It’s been over 3 years since I wrote about American’s ‘Goldilocks Problem’ boarding planes too early (before stated boarding time on boarding passes) and updating customers about delays too late.
I find that American won’t post flight delays until boarding time for an aircraft, even when those delays are blindingly obvious. And they won’t update delays until revised departure times have passed. That’s an issue because it wastes customers’ time.
If there’s no aircraft at the gate at scheduled boarding time, the plane isn’t leaving on time. It certainly isn’t boarding on time. But unless you’re watching the inbound aircraft (something you always need to do with American) you’ll leave the club lounge, stop working, and go to the gate. That’s lost productivity.
I found myself on an American Eagle flight operated by Mesa out of Dallas Fort-Worth. It wasn’t mainline, but it still illustrated the principle clearly. My flight posted a 30 minute delay, but I knew that wasn’t going to hold.
- It assumed a 14 minute turn at Dallas Fort-Worth
- And it assumed that the aircraft would make a 14 minute turn in Lubbock before that.
That’s simply not going to happen, and operations knows that. The plane spent 36 minutes on the ground in Lubbock. The Lubbock departure was scheduled for 1:45 p.m. and it continue to show a 1:45 p.m. departure even as that time came and left.
Once the plane finally got off the ground American showed that it was expected into our gate at DFW at 3:23 p.m.
My flight, through the miracle of time travel, was still showing 3:15 p.m. departure.
And when they finally updated it they planned for the miracle 7 minute turn at DFW.
We began boarding after 3:30 p.m. We were never going to depart at 3:30 p.m., the laws of physics made it impossible unless we were assigned a new tail which didn’t happen either.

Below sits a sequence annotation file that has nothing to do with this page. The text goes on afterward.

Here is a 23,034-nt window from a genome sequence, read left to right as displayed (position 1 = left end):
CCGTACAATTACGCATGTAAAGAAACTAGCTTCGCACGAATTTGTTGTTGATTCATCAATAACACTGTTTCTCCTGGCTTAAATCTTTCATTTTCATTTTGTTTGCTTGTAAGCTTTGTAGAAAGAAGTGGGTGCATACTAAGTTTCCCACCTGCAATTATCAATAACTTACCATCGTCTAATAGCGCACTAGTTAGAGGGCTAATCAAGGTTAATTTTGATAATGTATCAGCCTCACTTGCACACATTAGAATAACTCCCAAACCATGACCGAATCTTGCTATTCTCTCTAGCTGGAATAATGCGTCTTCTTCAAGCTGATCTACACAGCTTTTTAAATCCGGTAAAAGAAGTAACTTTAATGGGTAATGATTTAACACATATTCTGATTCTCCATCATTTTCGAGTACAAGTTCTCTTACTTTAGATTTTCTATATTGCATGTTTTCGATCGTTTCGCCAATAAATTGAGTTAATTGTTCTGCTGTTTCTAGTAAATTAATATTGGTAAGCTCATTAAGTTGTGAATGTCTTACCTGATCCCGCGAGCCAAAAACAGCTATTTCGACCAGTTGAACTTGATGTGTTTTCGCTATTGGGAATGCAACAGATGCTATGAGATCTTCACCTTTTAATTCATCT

American consistently fails to make providing updated (theoretically possible) flight information a priority. While an airline doesn’t want customers leaving the gate area in case the airline makes up time, and if passengers dissipate they lose the opportunity to get back on schedule, the airline insists on stringing passengers along. In so doing the reveal that their operation is much more important than their customers.
At American Airlines nothing is more important than ‘D0’ and it’s often struck me they’d be happier if they could just run their operation without any customers.
D0 means flights departing exactly on-time. American doesn’t provide the gate staff, mechanics, catering and other resources to allow for on time departures, they tell employees to depart on-time anyway. They’re willing to sacrifice most everything else for that goal. Gate agents can skip processing upgrades. Flight attendants get called in if they delay a flight for catering to bring servingware for international first class.
“People waiting on airplanes” rather than planes waiting on people is the old AirTran model. It says that customers’ time isn’t important in the quest for low fares.
In contrast an airline that puts customers at the center of everything they do, that “knows why you fly” as the old American Airlines commercial said, would respect their customers with information that lets them get work done, grab a bite, or even stay at the office a bit longer. At root what is missing is putting its customers at the center of everything they do.